Concreting Over the Countryside – Myth or Reality?

Housing has become one of the greatest contemporary challenges that the UK faces domestically, with demand for housing ever rising while high prices, particularly in urban centres, take up a sizeable chunk of people’s income. While shared ownership schemes have been one solution to the housing shortage by making homes more affordable, ultimately, this need will have to be met by the construction of new houses.

Seeking out areas that can be earmarked for development projects has been met with a strong backlash from those who fear that the countryside, something quintessentially English, will slowly fade away as it gets concreted over as a consequence of ‘urban sprawl’.

Champions of this view have included the Council for the Protection of Rural England, which has warned that the UK cold lose the majority of its traditional countryside within the space of one generation as a result of construction aimed at alleviating housing pressures. This group is concerned that the UK will lose this defining feature at the hand of greedy developers, who do little to respect the character and history of the rural villages when considering where and how they build, all the while decimating ancient woodlands, and threatening rare animal and plant life.

On the other side of the spectrum are those concerned with the difficulty faced by a young generation finding it nearly impossible to get onto the housing ladder, particularly in times when the economy has been under pressure, and when housing prices have been edging more and more people out of the market.

In reality, people have little need to fear a concrete monster eating up English farmland. According to the UK National Ecosystem Assessment, the vast majority of the UK has in fact not been developed, with only 10% being classified as urban (and this includes roads and villages in rural areas). Of this portion, more than half are green spaces in the form of parks, fields and allotments, while a fifth of urban areas are domestic gardens. As illustrated in the charts below, this means that as little as 2.2% of the UK is actually concreted over.

These statistics instead suggest that the UK can afford to select strategically located land to develop for housing and the services needed for those homes, without threatening the countryside tradition and character that Britons so love.


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For further details download the UK National Eco Assessment report.

The 500 Mile Pedalo – In Aid Of Parkinson’s UK & Cancer Research UK

In aid of Parkinson’s UK and Cancer Research UK, The 500 Mile Pedalo is an ambitious, and probably crazy, attempt to peddle a four-man pedalo in some of the UK’s most dangerous waters to raise funds for two worthy and important causes.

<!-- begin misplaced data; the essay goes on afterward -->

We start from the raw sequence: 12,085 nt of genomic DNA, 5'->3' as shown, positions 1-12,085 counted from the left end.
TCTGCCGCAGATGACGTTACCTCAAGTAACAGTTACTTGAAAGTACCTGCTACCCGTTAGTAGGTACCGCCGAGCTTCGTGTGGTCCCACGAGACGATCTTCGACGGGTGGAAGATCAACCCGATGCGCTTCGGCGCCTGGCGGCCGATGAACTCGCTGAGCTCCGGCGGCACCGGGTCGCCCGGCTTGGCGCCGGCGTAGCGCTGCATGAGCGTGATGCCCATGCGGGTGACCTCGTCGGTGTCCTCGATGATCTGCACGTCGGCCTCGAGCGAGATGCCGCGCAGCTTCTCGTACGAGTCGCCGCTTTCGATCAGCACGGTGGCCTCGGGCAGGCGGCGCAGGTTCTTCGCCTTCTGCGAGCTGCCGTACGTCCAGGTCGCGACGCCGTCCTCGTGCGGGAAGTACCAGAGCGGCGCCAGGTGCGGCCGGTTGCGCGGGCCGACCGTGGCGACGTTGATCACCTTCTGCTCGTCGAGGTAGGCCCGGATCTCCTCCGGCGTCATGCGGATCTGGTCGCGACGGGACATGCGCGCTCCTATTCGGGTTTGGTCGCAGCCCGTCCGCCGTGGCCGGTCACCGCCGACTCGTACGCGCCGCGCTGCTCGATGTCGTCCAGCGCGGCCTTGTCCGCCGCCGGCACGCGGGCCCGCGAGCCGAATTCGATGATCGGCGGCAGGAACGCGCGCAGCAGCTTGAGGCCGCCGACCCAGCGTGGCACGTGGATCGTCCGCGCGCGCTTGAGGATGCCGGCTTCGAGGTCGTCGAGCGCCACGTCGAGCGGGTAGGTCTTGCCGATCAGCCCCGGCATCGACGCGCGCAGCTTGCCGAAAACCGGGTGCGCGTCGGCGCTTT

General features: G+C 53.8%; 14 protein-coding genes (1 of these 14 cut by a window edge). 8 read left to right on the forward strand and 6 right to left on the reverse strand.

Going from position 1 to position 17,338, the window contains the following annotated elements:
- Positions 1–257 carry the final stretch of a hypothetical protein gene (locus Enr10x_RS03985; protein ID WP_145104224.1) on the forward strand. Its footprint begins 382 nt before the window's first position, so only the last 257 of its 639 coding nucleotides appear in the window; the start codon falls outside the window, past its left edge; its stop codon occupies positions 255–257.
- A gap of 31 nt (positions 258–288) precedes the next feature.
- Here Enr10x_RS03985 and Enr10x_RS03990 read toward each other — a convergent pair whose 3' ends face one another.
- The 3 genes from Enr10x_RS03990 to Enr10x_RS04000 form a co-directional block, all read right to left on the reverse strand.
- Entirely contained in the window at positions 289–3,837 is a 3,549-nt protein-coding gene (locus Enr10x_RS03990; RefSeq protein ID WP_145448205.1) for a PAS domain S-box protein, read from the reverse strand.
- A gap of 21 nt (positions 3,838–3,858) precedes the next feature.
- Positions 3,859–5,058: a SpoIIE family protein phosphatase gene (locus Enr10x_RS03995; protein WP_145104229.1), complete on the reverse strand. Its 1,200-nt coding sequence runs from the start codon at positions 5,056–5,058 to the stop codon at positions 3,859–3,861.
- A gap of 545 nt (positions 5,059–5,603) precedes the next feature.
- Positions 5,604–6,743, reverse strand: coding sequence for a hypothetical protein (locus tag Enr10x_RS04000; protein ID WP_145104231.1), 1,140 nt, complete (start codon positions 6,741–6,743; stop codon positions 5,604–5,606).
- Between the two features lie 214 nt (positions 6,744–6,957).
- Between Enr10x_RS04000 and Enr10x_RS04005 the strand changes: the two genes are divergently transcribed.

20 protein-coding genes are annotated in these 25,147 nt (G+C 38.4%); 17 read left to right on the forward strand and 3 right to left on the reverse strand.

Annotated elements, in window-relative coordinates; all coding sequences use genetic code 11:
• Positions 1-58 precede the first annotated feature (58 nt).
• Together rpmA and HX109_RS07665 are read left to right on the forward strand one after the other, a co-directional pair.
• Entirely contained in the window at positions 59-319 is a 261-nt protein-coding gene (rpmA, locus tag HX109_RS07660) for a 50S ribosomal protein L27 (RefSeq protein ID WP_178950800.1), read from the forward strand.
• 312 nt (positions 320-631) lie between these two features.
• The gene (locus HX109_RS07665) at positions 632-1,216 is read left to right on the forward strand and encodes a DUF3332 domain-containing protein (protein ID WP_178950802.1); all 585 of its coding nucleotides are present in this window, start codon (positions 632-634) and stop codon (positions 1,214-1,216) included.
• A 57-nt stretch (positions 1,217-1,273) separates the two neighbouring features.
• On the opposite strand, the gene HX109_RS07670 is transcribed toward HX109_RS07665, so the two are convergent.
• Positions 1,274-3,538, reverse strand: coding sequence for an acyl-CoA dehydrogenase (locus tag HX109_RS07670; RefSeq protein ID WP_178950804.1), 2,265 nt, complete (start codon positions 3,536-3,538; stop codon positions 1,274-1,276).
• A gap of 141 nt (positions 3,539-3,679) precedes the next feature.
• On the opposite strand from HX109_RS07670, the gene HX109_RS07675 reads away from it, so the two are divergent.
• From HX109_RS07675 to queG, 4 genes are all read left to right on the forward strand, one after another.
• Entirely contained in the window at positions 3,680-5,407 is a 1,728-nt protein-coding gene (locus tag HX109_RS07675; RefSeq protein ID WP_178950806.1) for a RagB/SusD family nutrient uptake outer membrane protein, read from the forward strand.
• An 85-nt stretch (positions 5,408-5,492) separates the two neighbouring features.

Manned by Edward Foster, Sholto Morgan and Nicholas & Natasha Kirby; the pedalo is being operated by a digital media editor, actor, real estate lawyer and banker. An incongruous motley crew on paper; but a driven, dedicated and well-trained team in reality that has everything behind them to make a success of the tough journey ahead. To find out more about the 500 Mile Pedalo and the motive behind the peddlers, watch this video and visit the website:

Ptarmigan Land is a bronze sponsor and supporter of the cause, and encourages companies and individuals to get behind the 500 Mile Pedalo and the fight against Parkinson’s and Cancer.

Queen’s Speech 2014 Underpins Importance Of Land Promotion

The Queen’s Speech at the opening of parliament on Wednesday, 4 June, briefly outlined the UK’s plan of action in the development of housing, and changes to the planning system; both of which underpin the importance of land promotion.

It is no secret that the UK is facing a housing crisis of a severe magnitude. Barriers to entry in the housing market and the low availability of houses has meant that the state and councils have had to take a long-term view on development and the advancement towards ‘garden cities’ – housing and green areas developed together in harmony.

Garden cities, although very much at the helm of modern housing planning, are in fact not a new idea or concept. Conceptualised in the 19th Century, economist Sir Ebenezer Howard noted the viability of respectful and proportionate development that equally honored residences, industry and agriculture; and the harmony between all three. The creation of self-contained communities surrounded by greenbelts may have appeared Utopian at first glance, but good design and development is in the best interests of everyone.

In the Queen’s Speech, it was noted that in order to develop these garden cities, the government would make available and sell high value land to encourage development and increase housing. However, the amount of land available for green cities is not infinite and it is also the responsibility of the private sector to make available land for these developments.

This is where land promotion becomes important and that companies, like Ptarmigan, work together with landowners to unlock the strategic development potential of their land. Good design and a carefully crafted masterplan, in consultation with the community, will get land ‘heard’ and allow for development that is a win-win for all stakeholders.